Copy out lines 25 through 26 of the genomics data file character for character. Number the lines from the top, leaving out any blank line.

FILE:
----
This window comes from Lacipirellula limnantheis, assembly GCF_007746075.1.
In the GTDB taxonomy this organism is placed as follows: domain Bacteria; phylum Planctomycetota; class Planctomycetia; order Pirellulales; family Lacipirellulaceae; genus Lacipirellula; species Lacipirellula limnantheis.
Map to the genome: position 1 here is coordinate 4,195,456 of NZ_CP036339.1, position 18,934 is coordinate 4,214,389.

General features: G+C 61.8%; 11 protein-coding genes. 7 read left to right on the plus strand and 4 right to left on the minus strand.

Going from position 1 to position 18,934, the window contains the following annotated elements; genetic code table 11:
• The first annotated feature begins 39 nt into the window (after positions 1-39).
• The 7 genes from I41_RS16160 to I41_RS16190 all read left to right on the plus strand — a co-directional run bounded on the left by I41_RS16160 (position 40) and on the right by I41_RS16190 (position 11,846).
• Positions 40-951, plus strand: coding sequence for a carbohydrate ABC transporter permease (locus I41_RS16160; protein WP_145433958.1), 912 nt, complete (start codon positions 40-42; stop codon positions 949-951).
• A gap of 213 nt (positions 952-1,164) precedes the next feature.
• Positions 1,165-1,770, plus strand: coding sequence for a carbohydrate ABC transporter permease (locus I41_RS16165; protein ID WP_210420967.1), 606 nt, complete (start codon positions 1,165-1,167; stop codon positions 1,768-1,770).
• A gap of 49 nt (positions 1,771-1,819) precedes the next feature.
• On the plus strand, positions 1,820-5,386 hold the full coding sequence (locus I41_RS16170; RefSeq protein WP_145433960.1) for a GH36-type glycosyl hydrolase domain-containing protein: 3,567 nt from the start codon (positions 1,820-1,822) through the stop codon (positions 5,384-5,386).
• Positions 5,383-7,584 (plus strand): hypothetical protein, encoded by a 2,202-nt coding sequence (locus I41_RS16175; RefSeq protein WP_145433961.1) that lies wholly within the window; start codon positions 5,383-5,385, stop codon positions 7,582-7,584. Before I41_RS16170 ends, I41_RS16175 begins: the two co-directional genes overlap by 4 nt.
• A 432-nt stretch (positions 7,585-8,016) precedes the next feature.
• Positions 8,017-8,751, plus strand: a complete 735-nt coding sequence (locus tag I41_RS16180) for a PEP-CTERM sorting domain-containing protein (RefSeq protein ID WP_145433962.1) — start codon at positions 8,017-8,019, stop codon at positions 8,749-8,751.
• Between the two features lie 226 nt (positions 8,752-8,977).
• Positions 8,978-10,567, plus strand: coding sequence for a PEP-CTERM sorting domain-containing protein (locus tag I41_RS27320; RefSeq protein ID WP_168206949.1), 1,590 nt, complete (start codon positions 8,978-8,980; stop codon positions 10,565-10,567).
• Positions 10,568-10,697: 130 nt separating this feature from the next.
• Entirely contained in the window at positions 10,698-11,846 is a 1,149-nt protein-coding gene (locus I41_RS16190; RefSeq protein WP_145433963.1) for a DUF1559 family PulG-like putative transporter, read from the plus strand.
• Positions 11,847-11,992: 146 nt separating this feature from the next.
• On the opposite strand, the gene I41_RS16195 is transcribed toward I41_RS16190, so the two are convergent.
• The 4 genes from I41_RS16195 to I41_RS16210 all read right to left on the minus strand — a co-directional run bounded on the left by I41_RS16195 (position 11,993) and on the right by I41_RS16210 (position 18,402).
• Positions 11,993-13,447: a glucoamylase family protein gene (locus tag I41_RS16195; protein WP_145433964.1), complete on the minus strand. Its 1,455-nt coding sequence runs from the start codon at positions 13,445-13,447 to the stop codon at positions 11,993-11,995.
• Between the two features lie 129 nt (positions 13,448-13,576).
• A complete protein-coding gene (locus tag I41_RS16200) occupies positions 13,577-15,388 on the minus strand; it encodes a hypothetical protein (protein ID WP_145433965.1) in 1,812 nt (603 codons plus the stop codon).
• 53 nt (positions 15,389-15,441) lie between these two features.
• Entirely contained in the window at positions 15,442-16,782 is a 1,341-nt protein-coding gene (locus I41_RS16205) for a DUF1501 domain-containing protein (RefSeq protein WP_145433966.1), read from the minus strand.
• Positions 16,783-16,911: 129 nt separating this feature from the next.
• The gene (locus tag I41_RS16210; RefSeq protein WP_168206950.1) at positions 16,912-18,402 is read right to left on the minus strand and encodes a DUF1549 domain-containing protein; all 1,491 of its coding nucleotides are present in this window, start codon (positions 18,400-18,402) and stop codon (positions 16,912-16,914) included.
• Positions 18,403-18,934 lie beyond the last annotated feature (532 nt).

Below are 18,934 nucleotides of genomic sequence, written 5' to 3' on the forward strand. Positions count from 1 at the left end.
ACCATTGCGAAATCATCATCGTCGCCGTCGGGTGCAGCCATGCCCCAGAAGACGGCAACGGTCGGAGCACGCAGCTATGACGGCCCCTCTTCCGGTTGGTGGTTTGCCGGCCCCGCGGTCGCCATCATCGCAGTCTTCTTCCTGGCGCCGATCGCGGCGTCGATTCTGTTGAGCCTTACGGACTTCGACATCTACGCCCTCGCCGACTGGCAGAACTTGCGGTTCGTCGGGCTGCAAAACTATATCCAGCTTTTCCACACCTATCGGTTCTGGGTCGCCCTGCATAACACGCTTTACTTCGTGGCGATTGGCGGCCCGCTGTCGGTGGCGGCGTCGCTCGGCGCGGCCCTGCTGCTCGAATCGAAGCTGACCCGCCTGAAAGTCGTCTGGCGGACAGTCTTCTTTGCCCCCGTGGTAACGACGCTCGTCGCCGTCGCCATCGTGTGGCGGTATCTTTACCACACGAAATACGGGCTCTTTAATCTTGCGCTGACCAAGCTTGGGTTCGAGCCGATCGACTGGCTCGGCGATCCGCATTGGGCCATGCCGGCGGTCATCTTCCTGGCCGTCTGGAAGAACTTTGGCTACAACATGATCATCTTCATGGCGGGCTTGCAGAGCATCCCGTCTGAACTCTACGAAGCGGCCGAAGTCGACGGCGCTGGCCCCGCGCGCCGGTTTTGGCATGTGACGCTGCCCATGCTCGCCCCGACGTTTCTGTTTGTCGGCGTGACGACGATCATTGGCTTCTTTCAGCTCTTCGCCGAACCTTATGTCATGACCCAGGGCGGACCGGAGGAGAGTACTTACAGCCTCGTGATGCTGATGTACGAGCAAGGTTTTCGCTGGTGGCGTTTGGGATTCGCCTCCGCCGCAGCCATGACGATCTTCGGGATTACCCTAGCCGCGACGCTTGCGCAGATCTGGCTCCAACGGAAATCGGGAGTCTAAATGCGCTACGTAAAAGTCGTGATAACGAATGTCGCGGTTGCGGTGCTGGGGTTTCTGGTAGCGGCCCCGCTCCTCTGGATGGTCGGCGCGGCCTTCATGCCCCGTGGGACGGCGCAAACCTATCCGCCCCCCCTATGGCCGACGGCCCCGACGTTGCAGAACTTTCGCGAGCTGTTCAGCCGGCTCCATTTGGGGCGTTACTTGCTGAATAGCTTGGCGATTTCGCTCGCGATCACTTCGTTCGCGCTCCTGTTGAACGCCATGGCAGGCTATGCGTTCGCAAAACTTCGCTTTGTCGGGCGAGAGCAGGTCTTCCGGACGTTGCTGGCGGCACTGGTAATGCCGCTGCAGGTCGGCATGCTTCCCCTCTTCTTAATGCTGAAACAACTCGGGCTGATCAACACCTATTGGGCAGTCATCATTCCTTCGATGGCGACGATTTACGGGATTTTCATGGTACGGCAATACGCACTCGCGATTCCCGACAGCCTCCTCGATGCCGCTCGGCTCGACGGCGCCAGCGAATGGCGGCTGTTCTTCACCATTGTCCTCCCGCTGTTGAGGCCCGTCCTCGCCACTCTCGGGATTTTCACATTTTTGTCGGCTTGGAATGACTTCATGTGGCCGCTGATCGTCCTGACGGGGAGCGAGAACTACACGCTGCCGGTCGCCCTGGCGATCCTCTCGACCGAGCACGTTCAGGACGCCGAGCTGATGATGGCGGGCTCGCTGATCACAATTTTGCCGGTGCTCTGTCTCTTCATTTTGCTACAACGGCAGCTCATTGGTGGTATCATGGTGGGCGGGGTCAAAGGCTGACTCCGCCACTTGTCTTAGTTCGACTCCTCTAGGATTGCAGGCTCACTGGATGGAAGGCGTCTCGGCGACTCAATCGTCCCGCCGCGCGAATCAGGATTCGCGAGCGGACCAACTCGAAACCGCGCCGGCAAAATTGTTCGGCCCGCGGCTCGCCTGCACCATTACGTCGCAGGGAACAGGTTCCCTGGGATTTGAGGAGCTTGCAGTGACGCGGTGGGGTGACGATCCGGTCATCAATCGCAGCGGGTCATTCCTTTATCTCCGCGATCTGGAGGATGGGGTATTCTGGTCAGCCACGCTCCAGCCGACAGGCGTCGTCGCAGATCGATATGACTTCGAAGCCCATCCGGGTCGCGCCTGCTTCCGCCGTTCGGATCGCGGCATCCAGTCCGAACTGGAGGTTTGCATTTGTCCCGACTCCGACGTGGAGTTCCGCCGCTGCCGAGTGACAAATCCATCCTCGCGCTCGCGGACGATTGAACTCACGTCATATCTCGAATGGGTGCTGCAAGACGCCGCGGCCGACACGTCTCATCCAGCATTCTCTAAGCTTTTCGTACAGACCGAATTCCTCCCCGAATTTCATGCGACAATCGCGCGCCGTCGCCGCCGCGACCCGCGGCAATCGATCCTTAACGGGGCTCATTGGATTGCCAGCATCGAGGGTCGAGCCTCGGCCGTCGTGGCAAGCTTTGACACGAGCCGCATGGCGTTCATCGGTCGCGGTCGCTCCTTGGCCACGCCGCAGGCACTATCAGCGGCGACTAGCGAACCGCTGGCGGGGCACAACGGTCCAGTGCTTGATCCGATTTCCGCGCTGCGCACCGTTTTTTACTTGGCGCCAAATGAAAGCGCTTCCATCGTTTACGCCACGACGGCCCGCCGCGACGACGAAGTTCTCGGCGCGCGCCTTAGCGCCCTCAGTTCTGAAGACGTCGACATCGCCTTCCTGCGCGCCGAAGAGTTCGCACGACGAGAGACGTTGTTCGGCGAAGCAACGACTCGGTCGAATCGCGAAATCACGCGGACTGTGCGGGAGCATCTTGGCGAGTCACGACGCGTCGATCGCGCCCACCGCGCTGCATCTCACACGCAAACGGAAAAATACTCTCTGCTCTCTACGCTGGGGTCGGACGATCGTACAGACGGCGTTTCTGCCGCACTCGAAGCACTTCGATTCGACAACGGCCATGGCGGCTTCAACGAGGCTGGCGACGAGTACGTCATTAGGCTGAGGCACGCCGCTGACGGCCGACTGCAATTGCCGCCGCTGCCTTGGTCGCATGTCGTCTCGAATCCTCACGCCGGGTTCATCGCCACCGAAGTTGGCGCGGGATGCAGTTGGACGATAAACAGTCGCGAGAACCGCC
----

• A complete protein-coding gene (locus tag I41_RS16200) occupies positions 13,577-15,388 on the minus strand; it encodes a hypothetical protein (protein ID WP_145433965.1) in 1,812 nt (603 codons plus the stop codon).
• 53 nt (positions 15,389-15,441) lie between these two features.